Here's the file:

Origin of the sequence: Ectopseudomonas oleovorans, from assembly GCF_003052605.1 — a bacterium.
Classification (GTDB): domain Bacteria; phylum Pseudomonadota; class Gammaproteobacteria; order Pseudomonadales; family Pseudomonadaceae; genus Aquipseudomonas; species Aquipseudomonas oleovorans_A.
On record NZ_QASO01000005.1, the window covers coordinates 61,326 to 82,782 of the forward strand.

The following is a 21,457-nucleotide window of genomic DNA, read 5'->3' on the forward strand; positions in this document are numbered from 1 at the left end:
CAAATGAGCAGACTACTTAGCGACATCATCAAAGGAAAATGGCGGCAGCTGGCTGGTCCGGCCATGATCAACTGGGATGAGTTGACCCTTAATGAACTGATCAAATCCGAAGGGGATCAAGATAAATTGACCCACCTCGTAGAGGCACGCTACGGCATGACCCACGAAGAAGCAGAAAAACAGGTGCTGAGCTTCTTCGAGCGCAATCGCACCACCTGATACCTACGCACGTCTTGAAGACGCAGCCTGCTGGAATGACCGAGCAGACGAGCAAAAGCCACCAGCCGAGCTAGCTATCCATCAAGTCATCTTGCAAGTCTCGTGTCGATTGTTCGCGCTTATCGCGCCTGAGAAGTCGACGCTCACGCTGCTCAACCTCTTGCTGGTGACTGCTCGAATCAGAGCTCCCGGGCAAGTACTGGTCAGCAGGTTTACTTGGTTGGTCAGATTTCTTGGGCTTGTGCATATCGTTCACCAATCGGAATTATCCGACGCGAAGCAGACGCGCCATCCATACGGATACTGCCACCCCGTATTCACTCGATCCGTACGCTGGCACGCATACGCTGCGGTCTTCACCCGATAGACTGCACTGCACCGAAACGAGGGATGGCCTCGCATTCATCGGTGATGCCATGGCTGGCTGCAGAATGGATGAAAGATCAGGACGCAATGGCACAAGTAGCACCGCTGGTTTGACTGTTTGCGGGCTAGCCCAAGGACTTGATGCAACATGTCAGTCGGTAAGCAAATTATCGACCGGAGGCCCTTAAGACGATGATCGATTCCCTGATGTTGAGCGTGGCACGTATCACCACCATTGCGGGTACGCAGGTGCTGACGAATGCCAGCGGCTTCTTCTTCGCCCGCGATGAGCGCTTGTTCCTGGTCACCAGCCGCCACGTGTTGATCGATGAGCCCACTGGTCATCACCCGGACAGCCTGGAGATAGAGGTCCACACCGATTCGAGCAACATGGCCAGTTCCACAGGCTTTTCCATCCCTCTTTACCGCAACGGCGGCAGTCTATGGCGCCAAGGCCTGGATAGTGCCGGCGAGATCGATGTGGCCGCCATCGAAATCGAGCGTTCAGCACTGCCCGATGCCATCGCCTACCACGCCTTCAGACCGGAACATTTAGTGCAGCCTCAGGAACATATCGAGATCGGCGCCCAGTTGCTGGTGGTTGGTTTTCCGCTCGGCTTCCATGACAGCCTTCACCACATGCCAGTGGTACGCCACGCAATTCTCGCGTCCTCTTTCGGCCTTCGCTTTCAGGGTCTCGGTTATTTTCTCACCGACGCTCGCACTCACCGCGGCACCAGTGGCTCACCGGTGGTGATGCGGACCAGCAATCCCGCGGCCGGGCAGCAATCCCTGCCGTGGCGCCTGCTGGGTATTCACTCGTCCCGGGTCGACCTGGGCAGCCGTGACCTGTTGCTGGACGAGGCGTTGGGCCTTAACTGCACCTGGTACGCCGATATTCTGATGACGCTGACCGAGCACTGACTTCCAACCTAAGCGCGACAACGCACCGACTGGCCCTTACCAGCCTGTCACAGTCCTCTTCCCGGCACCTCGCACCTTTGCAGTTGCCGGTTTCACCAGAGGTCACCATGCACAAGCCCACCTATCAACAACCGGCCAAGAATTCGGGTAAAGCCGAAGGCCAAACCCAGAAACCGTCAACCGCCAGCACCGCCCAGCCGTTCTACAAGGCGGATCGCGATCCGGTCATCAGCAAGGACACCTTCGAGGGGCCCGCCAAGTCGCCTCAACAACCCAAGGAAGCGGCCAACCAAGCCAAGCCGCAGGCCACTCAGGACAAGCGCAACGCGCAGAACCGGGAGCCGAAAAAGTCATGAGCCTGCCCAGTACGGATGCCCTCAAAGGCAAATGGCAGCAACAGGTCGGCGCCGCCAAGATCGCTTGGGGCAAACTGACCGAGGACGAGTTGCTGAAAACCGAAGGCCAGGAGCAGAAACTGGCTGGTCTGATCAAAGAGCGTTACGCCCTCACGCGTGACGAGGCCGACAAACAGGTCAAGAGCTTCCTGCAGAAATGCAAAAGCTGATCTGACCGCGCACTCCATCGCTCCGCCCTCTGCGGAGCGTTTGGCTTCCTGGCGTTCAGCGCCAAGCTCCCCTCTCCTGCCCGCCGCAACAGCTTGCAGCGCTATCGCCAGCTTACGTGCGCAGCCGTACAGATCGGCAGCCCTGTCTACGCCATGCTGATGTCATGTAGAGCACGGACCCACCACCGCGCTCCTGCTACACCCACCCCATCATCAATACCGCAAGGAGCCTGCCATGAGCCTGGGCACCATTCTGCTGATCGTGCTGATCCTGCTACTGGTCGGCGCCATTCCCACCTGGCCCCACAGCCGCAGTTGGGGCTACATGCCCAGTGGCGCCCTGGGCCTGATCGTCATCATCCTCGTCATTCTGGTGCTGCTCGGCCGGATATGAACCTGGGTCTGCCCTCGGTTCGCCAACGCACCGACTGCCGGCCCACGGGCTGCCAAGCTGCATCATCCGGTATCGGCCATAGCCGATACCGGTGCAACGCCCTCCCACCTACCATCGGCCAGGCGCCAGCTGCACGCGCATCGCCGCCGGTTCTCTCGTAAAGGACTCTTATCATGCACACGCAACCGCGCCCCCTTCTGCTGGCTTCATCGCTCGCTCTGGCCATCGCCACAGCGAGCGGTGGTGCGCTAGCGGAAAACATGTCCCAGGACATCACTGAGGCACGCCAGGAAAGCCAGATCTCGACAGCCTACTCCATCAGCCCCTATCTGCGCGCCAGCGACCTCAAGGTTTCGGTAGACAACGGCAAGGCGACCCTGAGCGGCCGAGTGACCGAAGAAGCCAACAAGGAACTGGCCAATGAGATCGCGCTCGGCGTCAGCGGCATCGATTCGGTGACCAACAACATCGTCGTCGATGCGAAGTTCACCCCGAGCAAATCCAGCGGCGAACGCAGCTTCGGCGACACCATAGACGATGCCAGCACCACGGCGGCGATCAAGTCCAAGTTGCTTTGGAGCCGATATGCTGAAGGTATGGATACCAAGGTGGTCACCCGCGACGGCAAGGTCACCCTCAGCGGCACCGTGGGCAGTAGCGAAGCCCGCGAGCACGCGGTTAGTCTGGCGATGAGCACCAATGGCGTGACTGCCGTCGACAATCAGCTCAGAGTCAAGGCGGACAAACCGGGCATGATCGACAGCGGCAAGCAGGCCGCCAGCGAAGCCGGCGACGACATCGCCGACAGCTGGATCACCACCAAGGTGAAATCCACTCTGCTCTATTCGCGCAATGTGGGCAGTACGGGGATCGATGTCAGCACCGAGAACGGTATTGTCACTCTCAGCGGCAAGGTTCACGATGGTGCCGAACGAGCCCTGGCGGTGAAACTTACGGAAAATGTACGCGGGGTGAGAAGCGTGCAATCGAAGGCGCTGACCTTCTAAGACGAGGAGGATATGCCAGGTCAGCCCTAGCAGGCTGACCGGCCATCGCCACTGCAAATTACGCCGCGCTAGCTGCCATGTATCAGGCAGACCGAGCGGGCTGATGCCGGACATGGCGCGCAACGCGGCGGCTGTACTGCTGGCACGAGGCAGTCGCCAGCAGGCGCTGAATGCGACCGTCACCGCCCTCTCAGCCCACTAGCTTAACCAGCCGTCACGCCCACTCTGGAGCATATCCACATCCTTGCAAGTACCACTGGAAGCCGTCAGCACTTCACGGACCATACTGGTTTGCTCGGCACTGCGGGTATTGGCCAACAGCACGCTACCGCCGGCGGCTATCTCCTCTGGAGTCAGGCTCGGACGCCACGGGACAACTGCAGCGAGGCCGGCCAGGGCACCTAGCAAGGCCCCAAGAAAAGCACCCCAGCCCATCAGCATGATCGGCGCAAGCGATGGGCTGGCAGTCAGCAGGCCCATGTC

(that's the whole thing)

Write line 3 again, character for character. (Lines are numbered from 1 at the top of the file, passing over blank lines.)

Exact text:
On record NZ_QASO01000005.1, the window covers coordinates 61,326 to 82,782 of the forward strand.